When can government agencies disclose personal information without consultation or consent?
30 March 2015 | Alison Beaumer, Allens
This article deals with the limits of the obligations surrounding consultation and consent when a government agency intends to disclose personal information. The issue commonly arises in the context of FOI applications, where the requested material includes personal information concerning a third party.
While the general principle is that potentially affected individuals will be consulted prior to any disclosure, there are a range of exceptions to this principle. Further, even when consultation does take place, there are occasions when personal information may be disclosed in spite of an objection by the person affected. This article provides a practical overview of:
- The circumstances in which government agencies must consult a person before their personal information is disclosed, and those where consultation is not required, both by reference to the Freedom of Information Act 1982 (Cth) (the FOI Act) and Australian Privacy Principle (APP) No 6; and
- The circumstances in which government agencies may disclose personal information in spite of an objection by the person affected following consultation. It is important for practitioners and affected parties to be aware of these circumstances, and the various factors to be balanced in any government decision whether or not to disclose, so that they can best frame their submissions as part of any consultation process.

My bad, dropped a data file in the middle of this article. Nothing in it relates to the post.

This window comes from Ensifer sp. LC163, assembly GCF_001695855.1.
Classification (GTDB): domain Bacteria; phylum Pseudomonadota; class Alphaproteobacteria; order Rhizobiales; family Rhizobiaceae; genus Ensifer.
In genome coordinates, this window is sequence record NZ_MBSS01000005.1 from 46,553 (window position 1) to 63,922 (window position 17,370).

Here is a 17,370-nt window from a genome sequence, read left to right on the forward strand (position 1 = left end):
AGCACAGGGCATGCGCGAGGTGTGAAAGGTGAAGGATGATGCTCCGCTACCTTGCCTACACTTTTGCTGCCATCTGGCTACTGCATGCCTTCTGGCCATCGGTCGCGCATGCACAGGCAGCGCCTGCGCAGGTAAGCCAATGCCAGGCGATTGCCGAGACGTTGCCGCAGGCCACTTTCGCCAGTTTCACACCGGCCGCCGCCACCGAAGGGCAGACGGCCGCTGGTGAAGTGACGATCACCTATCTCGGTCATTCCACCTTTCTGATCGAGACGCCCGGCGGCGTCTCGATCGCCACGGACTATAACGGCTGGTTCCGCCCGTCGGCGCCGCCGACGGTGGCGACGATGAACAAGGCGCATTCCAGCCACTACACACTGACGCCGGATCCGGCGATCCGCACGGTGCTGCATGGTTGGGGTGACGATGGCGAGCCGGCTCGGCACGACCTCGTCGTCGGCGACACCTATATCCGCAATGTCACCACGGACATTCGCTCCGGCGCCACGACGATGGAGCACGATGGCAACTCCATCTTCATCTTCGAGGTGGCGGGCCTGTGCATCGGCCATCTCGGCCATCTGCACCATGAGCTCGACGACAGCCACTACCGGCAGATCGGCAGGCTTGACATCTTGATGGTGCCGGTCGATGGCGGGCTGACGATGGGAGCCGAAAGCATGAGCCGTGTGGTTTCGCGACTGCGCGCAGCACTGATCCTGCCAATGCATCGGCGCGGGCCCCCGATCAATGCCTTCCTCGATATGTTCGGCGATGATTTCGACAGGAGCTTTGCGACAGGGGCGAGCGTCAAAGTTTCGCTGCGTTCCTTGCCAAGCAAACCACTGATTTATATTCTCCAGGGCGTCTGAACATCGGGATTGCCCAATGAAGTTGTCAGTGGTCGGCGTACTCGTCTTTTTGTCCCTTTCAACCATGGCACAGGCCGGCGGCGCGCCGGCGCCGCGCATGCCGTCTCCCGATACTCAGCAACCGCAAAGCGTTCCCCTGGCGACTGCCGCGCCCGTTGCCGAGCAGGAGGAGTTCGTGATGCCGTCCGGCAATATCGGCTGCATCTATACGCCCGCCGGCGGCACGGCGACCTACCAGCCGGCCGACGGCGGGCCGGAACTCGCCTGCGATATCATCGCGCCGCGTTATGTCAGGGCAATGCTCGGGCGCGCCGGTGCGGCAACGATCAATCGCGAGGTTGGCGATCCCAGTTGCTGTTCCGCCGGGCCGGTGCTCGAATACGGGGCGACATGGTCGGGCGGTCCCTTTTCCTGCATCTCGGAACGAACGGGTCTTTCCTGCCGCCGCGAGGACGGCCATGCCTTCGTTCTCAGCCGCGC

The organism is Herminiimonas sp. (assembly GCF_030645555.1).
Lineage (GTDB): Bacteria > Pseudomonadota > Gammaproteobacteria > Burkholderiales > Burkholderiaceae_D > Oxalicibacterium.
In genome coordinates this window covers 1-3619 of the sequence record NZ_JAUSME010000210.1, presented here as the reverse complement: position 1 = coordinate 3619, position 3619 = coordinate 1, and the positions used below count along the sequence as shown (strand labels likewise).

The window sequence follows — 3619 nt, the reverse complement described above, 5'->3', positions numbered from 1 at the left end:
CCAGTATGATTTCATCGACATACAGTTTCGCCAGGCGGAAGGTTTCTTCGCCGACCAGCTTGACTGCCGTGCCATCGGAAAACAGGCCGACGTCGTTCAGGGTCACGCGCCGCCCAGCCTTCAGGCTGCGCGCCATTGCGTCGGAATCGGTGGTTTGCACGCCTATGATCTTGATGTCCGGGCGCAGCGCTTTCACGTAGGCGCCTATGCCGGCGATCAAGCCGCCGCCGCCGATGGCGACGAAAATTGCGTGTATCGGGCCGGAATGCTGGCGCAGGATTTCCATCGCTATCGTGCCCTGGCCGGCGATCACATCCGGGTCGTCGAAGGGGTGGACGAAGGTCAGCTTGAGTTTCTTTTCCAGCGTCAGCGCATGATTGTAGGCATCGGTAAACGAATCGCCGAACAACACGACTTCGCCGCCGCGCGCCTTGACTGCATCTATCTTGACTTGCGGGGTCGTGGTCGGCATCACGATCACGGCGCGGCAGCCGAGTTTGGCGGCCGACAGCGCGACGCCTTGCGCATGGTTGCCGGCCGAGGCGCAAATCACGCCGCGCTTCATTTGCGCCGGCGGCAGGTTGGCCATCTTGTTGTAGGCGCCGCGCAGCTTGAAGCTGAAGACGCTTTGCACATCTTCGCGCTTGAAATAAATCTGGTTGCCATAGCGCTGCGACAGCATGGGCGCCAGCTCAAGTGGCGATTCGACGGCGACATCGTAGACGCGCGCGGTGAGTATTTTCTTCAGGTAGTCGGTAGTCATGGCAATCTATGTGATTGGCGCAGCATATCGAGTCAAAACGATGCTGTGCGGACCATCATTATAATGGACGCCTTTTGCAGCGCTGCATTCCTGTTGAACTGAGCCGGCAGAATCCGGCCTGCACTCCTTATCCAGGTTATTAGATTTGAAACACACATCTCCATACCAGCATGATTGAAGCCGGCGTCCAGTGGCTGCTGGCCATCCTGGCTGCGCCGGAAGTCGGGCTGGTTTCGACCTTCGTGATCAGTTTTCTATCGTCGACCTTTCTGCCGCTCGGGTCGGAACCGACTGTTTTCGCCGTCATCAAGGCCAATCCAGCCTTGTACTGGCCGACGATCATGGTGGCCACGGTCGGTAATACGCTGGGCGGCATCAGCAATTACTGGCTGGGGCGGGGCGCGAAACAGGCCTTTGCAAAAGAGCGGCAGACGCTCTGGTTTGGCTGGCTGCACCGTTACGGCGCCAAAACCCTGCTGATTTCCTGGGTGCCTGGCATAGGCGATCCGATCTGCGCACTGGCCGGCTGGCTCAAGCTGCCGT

The article also considers some of the steps which can be taken by an affected party to try to prevent disclosure in the FOI context.
Take-away points and tips
- While an affected person will normally be consulted before their personal information is disclosed by a government agency, there are situations where an overriding public interest may require disclosure of personal information without consultation or consent.
- Practitioners should ensure that any submissions against disclosure in the FOI context are framed by reference to all of the relevant public interest considerations. It is particularly important that the submissions deal with the grounds on which consultation has been invited by the government agency, because these are the only submissions which the decision-maker and any review body are obliged to consider.
- Always consider whether redaction (or "de-identification") might be a sufficient protection or at least an appropriate fall-back position.
- Consider putting on evidence if the unreasonableness of the proposed disclosure is not apparent on the face of the document.
- Practitioners should be aware of the changes proposed by the Freedom of Information Amendment (New Arrangements) Bill 2014. If the Bill is passed, all FOI appeals from internal review decisions will need to be made to the AAT (in most cases with the $861 filing fee), rather than the Information Commissioner, from 1 January 2015.
Full article available Privacy Law Bulletin, March 2015, Volume 12 No 3